Let us start by defining an analogy – It is a comparison of two things based on their being alike in some way.
Analogies are one of the best ways to help the slow learners understand different concepts. Here are 5 reasons why analogies work.
- It speeds up comprehension and reduce learner frustration
Analogies identify a strong comparison between the concept and something that the learner may have a pre-existing understanding of, and the learner adapts this pre-existing knowledge to understand the new concept. This also helps in reducing the chances of frustration when they cannot understand the concept. Once a comparison has been made and the foundation of the concept has been established, you can spend the rest of the module re-enforcing the concept that they have an elementary understanding of.
- It provides visualization that boosts retention
In many cases, analogies can be used to create a linkage between an intangible concept and a concrete visual.
Here’s an example – Investing in Mutual Funds is like a throwing a boomerang. Initially, you feel like it’s going away, but after sometime, you will find the benefits returning back to you.
- It easily becomes an interaction
Visual Information has proven to provide stronger retention, but it’s not the only advantage that you gain with analogies. In e-Learning, visual concepts are only a few steps away from becoming interactions. For example, when teaching a course on communication, the different modes of communication like radio, is explained by saying that data is received on many different channels at the same time – but in order to hear them, you have to be tuned to the right station. This is the same as communication, we have to tune into the same frequency to understand what is communicated and what need to be communicated.
- It helps in changing perception
One should adapt their communication to fit their communication style of the person they are speaking to.
Let us try to understand using this example.
- The Door: The other person can be thought of as a door. If the door is open , the learner can access results or new opportunities, and if the door is closed, the learner is shout away from all other opportunities.
- A Lock: A lock represents the unique set of requirements, this person has to open.
- A Key: A key can represent the communication style the learner is attempting to use with the other person.
- A Doorknob: A doorknob represents the learners attempt to ask the other person for something and if it turns, it represents that the mode of communication is successful.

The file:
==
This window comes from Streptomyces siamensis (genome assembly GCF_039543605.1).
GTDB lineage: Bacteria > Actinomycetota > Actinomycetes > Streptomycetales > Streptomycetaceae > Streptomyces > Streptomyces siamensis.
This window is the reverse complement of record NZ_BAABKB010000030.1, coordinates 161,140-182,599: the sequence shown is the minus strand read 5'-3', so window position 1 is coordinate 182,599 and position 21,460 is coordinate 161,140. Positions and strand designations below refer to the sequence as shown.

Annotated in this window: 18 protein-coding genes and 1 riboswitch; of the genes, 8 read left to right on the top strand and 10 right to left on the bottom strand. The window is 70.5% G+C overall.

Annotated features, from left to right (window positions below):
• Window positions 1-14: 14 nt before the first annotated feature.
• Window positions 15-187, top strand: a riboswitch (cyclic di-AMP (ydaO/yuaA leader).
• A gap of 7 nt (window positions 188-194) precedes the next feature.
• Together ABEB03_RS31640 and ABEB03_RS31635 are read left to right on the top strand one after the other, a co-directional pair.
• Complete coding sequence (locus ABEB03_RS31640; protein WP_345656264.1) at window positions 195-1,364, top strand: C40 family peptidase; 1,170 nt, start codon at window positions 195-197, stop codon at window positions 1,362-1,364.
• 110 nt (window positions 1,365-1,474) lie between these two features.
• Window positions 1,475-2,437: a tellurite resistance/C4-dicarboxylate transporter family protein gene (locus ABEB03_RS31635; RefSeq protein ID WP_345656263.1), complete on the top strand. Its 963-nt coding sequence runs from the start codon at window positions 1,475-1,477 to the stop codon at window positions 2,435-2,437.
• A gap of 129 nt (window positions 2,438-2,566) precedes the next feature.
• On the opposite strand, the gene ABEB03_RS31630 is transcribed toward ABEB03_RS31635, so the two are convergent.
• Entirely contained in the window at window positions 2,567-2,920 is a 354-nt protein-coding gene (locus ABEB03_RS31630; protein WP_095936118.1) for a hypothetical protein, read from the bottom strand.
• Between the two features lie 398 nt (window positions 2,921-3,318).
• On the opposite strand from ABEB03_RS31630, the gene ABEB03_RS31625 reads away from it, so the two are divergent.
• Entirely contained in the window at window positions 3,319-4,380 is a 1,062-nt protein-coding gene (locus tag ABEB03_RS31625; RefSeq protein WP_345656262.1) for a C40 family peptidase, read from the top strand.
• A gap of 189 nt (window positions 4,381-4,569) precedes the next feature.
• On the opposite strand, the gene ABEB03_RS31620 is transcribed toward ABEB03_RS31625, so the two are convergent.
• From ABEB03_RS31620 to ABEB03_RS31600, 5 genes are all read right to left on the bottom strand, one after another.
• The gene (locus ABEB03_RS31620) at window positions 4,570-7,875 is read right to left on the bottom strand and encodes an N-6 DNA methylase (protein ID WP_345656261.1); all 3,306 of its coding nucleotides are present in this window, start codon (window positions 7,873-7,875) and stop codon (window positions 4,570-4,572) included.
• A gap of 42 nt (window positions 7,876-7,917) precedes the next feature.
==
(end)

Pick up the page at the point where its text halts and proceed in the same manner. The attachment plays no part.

The belief of not changing your communication style in response to another person is equated by suggesting that you are using the same key for very door. Using this example, they can see how it doesn’t make sense to communicate in the same way to every person.
- It can provide a role reversal that produces empathy
One of the difficult things that instructional designers are asked to do is to influence the learner’s desire to do something. Analogies are the most effective in this area because they can provide a role reversal that helps the learner appreciate the other side of an issue and can motivate them to change behaviour.
For example, a company’s reputation can be explained in terms of a beautiful glass mosaic, and each piece of the mosaic signifies a satisfied customer. All it takes is one misdeed and that is signified by a hammer breaking the said mosaic. This visual puts the learner in disarray and disbelief as they have become invested in the building of the masterpiece and one small deed can destroy said masterpiece and makes them conscious of their decisions.
A word of caution
- Your Analogy must make sense: A mistake in the application of the analogy can result in more confusion in the mind of the learner.
- Your analogy should fit within a Context: The perfect analogy for your concept may not always work for the particular context of the training or the culture of the business.
- Your Analogy should be easy to understand: Your analogy must be simple and broad enough to be understood by a number of ages, genders, cultures and backgrounds
- Use Sparingly: Like all good things in the world, use it sparingly as overuse may result in a bad outcome. Analogies in the right amount will enhance your course like a pinch of salt in food.